Michael Geist holds the Canada Research Chair in Internet and E-commerce Law at the University of Ottawa’s faculty of law.
With experts warning that the novel coronavirus pandemic may last well into next year, the urgency of limiting the spread of the virus is sure to increase.
Cellphone and social-media data will increasingly be viewed as valuable sources of information for public-health authorities, as they seek to identify outbreaks in communities more quickly, rapidly warn people that they may have been exposed to the virus or enforce quarantine orders. The data culled from these sources may prove invaluable, but they raise exceptionally difficult challenges of balancing public-health concerns with fundamental privacy rights.
Many countries have already moved in this direction. For example, Israel has implemented a system that involves the collection and use of cellphone location data to identify at-risk individuals, who may receive text messages warning that they need to self-quarantine. Taiwan has used cellphone tracking to warn those self-quarantining that they have travelled too far from home, with some Indian states adopting similar measures.
In normal times, most Canadians would respond to the collection and use of sensitive health and location information with a hard “no.” But these are not normal times.
The trade-offs between public health and privacy, not to mention the massive impact being felt by millions as the economy grinds to a halt, means that all measures can and should be considered in response to the global pandemic. In other words, rather than asking whether to use the data, the question is likely to be under what circumstances and with what safeguards and oversight.
There are at least three types of data that may be collected and used to counter the spread of the coronavirus.
The first is aggregated data that could be used to identify trends such as community outbreaks. Provided that it is aggregated in a sufficiently large pool, this data do not involve personally identifiable information and would not typically trigger Canadian privacy law requirements.
While there will still be concerns about the use of this data, there are unquestionable benefits that may come from aggregated phone, social media and search data that could facilitate faster responses to communal health risks. There are reports the United States has been considering this approach, and the Canadian government should be working with both telecommunication and technology companies to ensure the use of such data arises only in appropriate circumstances and with the necessary safeguards in place.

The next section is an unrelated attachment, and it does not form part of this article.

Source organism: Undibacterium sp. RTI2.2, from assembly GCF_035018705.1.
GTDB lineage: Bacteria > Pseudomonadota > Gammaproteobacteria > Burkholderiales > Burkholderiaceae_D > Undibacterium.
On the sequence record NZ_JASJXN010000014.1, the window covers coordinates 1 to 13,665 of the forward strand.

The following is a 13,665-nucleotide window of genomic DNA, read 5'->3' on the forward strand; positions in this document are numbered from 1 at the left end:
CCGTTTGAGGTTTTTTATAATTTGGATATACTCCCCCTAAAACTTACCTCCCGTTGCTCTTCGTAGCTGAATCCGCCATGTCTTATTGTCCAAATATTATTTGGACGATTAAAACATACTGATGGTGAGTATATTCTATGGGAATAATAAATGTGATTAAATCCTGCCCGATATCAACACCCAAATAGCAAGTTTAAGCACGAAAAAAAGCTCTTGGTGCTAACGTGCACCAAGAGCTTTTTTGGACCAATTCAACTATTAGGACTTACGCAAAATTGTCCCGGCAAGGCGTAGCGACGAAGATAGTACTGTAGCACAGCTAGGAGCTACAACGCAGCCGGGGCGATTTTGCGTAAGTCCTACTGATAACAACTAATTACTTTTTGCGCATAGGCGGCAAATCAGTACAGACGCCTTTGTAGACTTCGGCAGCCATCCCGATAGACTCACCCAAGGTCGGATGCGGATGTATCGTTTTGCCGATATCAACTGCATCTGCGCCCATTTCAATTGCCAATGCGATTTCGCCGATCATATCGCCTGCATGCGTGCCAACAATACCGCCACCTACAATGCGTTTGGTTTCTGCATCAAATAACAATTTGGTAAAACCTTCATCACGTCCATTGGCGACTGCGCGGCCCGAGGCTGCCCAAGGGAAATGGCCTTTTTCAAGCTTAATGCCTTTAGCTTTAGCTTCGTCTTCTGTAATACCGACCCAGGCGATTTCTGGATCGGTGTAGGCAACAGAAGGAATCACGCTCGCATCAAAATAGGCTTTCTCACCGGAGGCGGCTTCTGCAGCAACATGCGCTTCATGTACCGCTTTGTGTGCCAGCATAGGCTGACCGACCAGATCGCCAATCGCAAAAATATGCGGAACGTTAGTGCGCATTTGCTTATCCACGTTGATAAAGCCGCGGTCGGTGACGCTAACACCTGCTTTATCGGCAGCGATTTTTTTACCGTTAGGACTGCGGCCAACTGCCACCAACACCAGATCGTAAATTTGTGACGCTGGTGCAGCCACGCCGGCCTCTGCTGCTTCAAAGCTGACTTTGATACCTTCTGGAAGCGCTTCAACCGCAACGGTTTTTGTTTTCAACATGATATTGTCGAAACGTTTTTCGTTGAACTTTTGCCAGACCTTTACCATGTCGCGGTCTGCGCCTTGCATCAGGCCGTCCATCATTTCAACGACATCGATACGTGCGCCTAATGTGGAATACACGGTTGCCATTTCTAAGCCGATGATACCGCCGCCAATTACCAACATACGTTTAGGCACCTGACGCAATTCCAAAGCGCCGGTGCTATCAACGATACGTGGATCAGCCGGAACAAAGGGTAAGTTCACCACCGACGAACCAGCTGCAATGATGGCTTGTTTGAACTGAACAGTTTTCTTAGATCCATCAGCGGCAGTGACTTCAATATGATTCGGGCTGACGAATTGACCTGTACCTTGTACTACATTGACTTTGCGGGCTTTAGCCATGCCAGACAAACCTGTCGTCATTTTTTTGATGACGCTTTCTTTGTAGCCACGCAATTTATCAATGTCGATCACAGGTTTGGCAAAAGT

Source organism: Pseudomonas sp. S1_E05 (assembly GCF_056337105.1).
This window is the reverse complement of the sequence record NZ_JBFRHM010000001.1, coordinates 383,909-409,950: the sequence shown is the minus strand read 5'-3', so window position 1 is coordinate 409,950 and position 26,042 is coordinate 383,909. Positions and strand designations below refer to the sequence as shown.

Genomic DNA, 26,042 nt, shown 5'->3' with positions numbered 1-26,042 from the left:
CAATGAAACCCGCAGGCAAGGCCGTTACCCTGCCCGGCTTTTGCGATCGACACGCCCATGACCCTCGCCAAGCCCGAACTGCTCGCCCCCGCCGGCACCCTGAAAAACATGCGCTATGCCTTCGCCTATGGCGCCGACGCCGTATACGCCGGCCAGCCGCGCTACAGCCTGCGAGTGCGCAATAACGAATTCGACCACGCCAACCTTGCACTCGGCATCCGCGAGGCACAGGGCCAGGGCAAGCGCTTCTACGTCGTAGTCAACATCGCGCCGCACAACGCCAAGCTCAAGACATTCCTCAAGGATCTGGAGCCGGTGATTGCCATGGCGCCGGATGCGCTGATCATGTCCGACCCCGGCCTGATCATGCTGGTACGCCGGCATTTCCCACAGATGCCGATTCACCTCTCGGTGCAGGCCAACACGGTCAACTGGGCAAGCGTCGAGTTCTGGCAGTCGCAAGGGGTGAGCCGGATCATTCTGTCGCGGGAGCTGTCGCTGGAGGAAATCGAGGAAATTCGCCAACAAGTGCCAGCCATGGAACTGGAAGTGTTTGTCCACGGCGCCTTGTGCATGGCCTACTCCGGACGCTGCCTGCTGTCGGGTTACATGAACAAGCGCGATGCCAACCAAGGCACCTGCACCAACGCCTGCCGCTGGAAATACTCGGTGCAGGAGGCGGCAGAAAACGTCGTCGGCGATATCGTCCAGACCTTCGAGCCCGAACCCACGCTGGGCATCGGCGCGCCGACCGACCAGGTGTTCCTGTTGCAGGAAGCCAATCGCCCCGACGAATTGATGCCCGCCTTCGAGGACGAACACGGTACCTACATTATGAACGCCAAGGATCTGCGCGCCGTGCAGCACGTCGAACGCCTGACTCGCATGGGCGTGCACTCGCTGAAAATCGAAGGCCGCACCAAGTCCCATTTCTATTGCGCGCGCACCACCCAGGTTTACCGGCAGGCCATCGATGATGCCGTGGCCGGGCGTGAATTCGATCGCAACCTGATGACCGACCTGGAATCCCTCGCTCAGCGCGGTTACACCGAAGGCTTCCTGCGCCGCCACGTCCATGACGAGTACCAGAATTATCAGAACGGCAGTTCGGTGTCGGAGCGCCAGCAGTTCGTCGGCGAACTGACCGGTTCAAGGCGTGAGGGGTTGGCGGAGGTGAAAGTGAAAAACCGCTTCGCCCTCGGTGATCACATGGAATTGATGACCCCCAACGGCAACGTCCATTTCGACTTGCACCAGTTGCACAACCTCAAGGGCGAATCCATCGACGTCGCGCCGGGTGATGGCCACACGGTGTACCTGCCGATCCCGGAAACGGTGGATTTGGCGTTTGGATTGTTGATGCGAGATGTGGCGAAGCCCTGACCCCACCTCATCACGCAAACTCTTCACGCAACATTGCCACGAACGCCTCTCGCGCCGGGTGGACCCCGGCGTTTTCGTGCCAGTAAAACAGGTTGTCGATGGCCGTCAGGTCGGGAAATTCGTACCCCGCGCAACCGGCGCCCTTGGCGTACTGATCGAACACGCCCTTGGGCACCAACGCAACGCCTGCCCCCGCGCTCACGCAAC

The second type involves cellphone location data of specific users. Using the Taiwan model, this data might potentially be used to ensure that self-quarantine rules are properly respected. While users could presumably just leave their phones at home, this form of location data would uncomfortably turn our phones into electronic monitoring devices without user consent.
The third type would also involve cellphone location data, only this time it would be used to identify other people who may have unknowingly been placed at increased risk by coming into close proximity with someone known to have the virus. This data collection and use – similar to the Israeli model – would frequently be retrospective in nature, looking back at the prior two weeks to effectively trace everyone’s movements.
Given the urgency of addressing the coronavirus pandemic, there are obvious reasons to use every tool in the policy toolbox, even those that ordinarily raise deeply troubling privacy concerns. Since consent-based models do not work and some data cannot be de-identified or aggregated, the solution for more sensitive location data lies in developing safeguards to ensure that any measures are minimally privacy invasive, temporary and subject to full oversight.
These safeguards should include strict limits on data retention, with the location data immediately deleted as soon as the necessary period (presumably 14 days) expires. Moreover, there should be clear limitations on use, ensuring that the data only be used for the enumerated public-health purposes. The policies should also feature restrictions on further disclosure, severely limiting access only to trusted individuals within governmental organizations.
Even with these safeguards, appropriate oversight and penalties are needed. This includes transparency about the policies, public reports on data access and use, real-time oversight from the Office of the Privacy Commissioner of Canada and tough penalties for any potential violations.
Perhaps most importantly, these powers must be temporary in nature, requiring parliamentary approval for short-term use and regular renewals as events warrant. Given the privacy risks associated with these uses of sensitive health and location tracking, we must ensure that it does not become the new normal.
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